Doctor insights on:
Are There Any Foods I Can Eat To Heal My Pulmonary Fibrosis
It's chronic disease: Pulmonary fibrosis is a chronic disease. It could be idiopatic, or as a result of other diseases like scleroderma, lupus.... No diet can heal your disease but if you have co2 retention than food low in carbohydrates will help with lowering of your carbon dioxide. ...Read moreSee 2 more doctor answers
No and Yes: At this time the only curative intervention for pulmonary fibrosis is lung transplantation. There are no medications that have been proven to cure the disease. Some medicines may help (such as steroids, n-acetylcysteine and pirfenidone) slow the disease however. ...Read moreSee 2 more doctor answers
Pulmonary fibrosis: While I have not seen it commonly there are some families with a history of pulmonary fibrosis. Most of my office patients and previous fibrosis patients I have come across are the only ones in their family with fibrosis. I have one patient in my practice with several family members with progressive and ultimately fatal fibrosis. She has been evaluated at duke university with a genetic workup. ...Read moreSee 1 more doctor answer
Scarring: Idiopathic pulmonary fibrosis is an inflammatory process affecting lung parenchyma and resulting in loss of lung storage and resulting in low diffusin capacity and restrictive lung disease. Cardiovascular effect inckude pulmonary hypertension and cor pulmonale. The disease is slowly progressive and unresponsive to all current therapy. Lifespan can be in months(hamman-rich) to a few years. ...Read more
Supportive care: Supplemental oxygen, good nutrition and breathing exercises may be of benefit. There is currently no effective treatment to prevent worsening of most pulmonary fibrosis. N-acetyl cyteine supplements are currently being studied along with a medication called perfenidone to see if outcomes are different. ...Read moreSee 2 more doctor answers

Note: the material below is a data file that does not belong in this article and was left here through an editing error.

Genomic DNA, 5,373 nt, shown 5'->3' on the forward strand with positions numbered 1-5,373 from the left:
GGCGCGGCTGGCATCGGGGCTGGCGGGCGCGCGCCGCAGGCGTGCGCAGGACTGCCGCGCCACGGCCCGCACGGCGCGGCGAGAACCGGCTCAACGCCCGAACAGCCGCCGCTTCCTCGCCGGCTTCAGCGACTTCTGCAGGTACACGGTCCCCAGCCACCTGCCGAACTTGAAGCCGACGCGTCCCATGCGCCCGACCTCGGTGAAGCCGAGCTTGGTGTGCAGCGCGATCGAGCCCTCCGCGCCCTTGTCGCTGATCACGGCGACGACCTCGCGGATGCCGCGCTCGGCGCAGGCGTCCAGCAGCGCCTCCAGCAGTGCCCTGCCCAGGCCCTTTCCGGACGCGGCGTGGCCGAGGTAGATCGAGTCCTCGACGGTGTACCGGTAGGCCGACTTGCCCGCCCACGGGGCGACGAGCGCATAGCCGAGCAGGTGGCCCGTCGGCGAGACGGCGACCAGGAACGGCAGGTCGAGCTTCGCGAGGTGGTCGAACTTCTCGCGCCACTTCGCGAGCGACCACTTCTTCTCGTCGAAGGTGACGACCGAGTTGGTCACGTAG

Scarred Lungs: Pulmonary fibrosis is essentially scarring of the lungs. There are many different causes for the lungs to scar. The disease can be a long-term chronic problem however in certain cases if the underlying cause of scarring is not addressed, it can be fatal. Furthermore, idiopathic pulmonary fibrosis is almost uniformly fatal. Lung transplantation may be a final resort. ...Read more
Slow progression...: Pulmonary fibrosis is a slowly progressive disease. The patient gradually, usually over years, becomes increasingly short of breath and has increasing difficulty functioning. The patient has less oxygen in their blood over this time period and will eventually require supplemental oxygen. At end-stage, consideration for a lung transplant can be entertained, depending on many other factors. ...Read more
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